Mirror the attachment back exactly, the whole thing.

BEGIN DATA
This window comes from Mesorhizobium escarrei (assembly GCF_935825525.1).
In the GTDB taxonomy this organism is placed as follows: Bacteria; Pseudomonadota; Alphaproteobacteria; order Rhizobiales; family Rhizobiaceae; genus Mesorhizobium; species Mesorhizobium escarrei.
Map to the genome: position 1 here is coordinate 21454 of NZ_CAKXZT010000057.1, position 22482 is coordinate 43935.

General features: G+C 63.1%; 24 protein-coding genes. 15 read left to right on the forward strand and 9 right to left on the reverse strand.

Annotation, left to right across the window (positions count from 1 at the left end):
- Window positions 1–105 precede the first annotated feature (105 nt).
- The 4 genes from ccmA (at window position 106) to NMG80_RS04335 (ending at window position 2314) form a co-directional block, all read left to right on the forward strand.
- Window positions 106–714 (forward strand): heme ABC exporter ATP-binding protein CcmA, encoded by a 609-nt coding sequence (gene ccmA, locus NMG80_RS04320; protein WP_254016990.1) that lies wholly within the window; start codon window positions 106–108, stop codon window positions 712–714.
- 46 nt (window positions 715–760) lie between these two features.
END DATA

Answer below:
This window comes from Mesorhizobium escarrei (assembly GCF_935825525.1).
In the GTDB taxonomy this organism is placed as follows: Bacteria; Pseudomonadota; Alphaproteobacteria; order Rhizobiales; family Rhizobiaceae; genus Mesorhizobium; species Mesorhizobium escarrei.
Map to the genome: position 1 here is coordinate 21454 of NZ_CAKXZT010000057.1, position 22482 is coordinate 43935.

General features: G+C 63.1%; 24 protein-coding genes. 15 read left to right on the forward strand and 9 right to left on the reverse strand.

Annotation, left to right across the window (positions count from 1 at the left end):
- Window positions 1–105 precede the first annotated feature (105 nt).
- The 4 genes from ccmA (at window position 106) to NMG80_RS04335 (ending at window position 2314) form a co-directional block, all read left to right on the forward strand.
- Window positions 106–714 (forward strand): heme ABC exporter ATP-binding protein CcmA, encoded by a 609-nt coding sequence (gene ccmA, locus NMG80_RS04320; protein WP_254016990.1) that lies wholly within the window; start codon window positions 106–108, stop codon window positions 712–714.
- 46 nt (window positions 715–760) lie between these two features.